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Why do we see Socrates in Jacques-Louis David's The Death of Socrates, and Plato in Raphael's School of Athens pointing up with their index finger? What does this gesture symbolize? My initial conjecture was that it may be a sign of achieved wisdom or an indication of authority.

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  • I agree with Montanovici, but you may also wish to ask an art historian for their input too because there are certain “manners” and symbols used by different artistic “schools”. – Gordon Dec 30 '19 at 21:33
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Looking at the philosophy expounded by Plato, one thing comes to mind: the Ideas, set in another realm, above the material, quite abstract. Thus, it could mean that the raised index finger points to this very realm of Ideas, where the highest principles of virtue lie and to which one must aspire.

A similar explanation goes for Socrates, to which we can add that by doing so, he holds firm to his belief, even on his death bed. His posture, straight, indicates the same thing.

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  • Welcome to SE Philosophy! Thanks for your contribution. Please take a quick moment to take the tour or find help. You can perform searches here or seek additional clarification at the meta site. – J D Dec 30 '19 at 17:12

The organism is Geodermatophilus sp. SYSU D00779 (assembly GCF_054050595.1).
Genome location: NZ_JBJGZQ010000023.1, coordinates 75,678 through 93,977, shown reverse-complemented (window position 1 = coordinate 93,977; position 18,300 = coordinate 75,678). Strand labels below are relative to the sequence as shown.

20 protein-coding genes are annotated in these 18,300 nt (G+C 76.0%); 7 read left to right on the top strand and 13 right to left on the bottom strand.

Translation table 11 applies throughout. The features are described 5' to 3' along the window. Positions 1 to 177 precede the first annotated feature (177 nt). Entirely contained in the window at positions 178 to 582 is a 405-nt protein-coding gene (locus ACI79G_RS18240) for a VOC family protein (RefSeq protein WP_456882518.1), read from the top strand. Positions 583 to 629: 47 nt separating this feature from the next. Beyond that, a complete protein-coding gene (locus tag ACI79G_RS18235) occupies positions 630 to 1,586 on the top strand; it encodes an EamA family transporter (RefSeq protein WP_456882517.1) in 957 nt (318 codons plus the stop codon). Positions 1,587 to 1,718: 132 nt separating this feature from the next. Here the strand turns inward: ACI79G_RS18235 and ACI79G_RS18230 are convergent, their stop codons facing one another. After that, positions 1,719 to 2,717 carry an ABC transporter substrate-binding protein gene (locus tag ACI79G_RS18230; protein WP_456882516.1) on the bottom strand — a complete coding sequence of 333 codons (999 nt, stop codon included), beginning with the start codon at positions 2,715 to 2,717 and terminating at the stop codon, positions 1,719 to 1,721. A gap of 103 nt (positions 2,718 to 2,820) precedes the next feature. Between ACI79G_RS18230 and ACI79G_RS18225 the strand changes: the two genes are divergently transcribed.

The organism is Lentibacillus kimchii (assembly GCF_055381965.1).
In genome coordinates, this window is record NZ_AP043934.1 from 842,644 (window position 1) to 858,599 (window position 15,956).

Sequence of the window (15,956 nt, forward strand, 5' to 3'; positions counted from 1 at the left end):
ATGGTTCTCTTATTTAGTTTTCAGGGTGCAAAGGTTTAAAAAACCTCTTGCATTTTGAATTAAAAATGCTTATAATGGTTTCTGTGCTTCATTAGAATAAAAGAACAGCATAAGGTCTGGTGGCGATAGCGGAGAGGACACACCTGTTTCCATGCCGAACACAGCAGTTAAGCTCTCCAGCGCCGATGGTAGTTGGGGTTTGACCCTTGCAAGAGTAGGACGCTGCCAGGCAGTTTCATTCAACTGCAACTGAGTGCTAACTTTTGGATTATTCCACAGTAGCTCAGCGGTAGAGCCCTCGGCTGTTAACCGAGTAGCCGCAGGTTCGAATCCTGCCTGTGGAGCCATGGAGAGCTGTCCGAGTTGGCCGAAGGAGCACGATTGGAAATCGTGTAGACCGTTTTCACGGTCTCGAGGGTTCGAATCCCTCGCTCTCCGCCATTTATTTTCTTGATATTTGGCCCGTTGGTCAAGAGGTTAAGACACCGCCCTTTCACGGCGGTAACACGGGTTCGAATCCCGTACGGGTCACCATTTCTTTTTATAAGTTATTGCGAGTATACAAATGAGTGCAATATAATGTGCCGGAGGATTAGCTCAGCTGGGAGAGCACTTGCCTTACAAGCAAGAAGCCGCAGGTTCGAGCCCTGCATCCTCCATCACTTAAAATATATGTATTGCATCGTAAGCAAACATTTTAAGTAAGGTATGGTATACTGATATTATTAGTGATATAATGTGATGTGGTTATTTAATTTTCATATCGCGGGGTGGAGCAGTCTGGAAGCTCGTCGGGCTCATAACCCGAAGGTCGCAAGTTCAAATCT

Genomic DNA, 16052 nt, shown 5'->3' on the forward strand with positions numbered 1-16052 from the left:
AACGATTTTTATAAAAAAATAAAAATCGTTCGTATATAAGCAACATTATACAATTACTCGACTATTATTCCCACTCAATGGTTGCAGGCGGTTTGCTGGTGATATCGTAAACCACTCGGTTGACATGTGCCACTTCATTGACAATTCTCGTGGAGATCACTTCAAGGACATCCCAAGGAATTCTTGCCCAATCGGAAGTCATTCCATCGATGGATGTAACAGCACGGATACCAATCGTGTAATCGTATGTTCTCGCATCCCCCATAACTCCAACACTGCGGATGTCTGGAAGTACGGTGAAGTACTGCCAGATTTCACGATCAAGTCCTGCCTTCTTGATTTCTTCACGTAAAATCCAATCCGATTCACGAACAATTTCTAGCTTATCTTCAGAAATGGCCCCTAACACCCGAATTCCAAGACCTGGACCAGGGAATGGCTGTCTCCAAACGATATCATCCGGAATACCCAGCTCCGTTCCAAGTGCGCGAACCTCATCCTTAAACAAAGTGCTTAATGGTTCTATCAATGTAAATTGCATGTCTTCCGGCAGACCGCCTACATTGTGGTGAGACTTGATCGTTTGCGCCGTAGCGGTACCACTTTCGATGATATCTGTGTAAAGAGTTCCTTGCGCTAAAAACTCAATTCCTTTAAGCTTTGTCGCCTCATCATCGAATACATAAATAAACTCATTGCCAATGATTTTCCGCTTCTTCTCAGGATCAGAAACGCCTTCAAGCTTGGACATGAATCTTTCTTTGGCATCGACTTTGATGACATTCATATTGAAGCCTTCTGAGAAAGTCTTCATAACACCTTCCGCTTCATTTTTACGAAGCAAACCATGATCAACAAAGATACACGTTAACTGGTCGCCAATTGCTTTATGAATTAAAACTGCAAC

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    Also see this article on The School of Athens which says 'Plato’s gesture toward the sky is thought to indicate his Theory of Forms. This philosophy argues that the “real” world is not the physical one, but instead a spiritual realm of ideas ... Conversely, Aristotle’s hand is a visual representation of his belief that knowledge comes from experience. ... Scholars argue that this divide in philosophies, placed at the center of The School of Athens, is the core theme of the painting.' – Hypnosifl Dec 30 '19 at 18:16

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